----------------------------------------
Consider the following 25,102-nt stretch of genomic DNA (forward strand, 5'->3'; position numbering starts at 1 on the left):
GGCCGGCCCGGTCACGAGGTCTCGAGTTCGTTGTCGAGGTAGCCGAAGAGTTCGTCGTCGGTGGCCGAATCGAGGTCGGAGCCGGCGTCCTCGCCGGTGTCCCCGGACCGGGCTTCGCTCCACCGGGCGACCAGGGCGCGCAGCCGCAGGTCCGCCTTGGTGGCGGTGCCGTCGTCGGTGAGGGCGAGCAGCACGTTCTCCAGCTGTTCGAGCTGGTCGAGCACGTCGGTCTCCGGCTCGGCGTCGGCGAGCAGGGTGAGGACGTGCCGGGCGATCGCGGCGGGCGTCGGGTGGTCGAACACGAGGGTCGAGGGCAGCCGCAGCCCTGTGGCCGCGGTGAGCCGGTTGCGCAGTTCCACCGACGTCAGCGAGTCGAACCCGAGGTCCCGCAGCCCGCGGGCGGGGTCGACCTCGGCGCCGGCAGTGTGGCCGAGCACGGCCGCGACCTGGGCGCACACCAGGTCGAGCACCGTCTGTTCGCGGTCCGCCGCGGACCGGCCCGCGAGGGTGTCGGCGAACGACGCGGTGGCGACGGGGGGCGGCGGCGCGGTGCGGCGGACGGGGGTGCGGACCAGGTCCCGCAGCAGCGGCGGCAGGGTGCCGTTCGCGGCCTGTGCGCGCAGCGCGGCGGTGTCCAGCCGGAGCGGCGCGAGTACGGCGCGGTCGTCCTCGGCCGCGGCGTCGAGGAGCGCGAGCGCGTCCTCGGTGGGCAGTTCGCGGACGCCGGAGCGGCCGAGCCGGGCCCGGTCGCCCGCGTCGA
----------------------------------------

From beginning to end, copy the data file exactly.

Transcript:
Consider the following 25,102-nt stretch of genomic DNA (forward strand, 5'->3'; position numbering starts at 1 on the left):
GGCCGGCCCGGTCACGAGGTCTCGAGTTCGTTGTCGAGGTAGCCGAAGAGTTCGTCGTCGGTGGCCGAATCGAGGTCGGAGCCGGCGTCCTCGCCGGTGTCCCCGGACCGGGCTTCGCTCCACCGGGCGACCAGGGCGCGCAGCCGCAGGTCCGCCTTGGTGGCGGTGCCGTCGTCGGTGAGGGCGAGCAGCACGTTCTCCAGCTGTTCGAGCTGGTCGAGCACGTCGGTCTCCGGCTCGGCGTCGGCGAGCAGGGTGAGGACGTGCCGGGCGATCGCGGCGGGCGTCGGGTGGTCGAACACGAGGGTCGAGGGCAGCCGCAGCCCTGTGGCCGCGGTGAGCCGGTTGCGCAGTTCCACCGACGTCAGCGAGTCGAACCCGAGGTCCCGCAGCCCGCGGGCGGGGTCGACCTCGGCGCCGGCAGTGTGGCCGAGCACGGCCGCGACCTGGGCGCACACCAGGTCGAGCACCGTCTGTTCGCGGTCCGCCGCGGACCGGCCCGCGAGGGTGTCGGCGAACGACGCGGTGGCGACGGGGGGCGGCGGCGCGGTGCGGCGGACGGGGGTGCGGACCAGGTCCCGCAGCAGCGGCGGCAGGGTGCCGTTCGCGGCCTGTGCGCGCAGCGCGGCGGTGTCCAGCCGGAGCGGCGCGAGTACGGCGCGGTCGTCCTCGGCCGCGGCGTCGAGGAGCGCGAGCGCGTCCTCGGTGGGCAGTTCGCGGACGCCGGAGCGGCCGAGCCGGGCCCGGTCGCCCGCGTCGA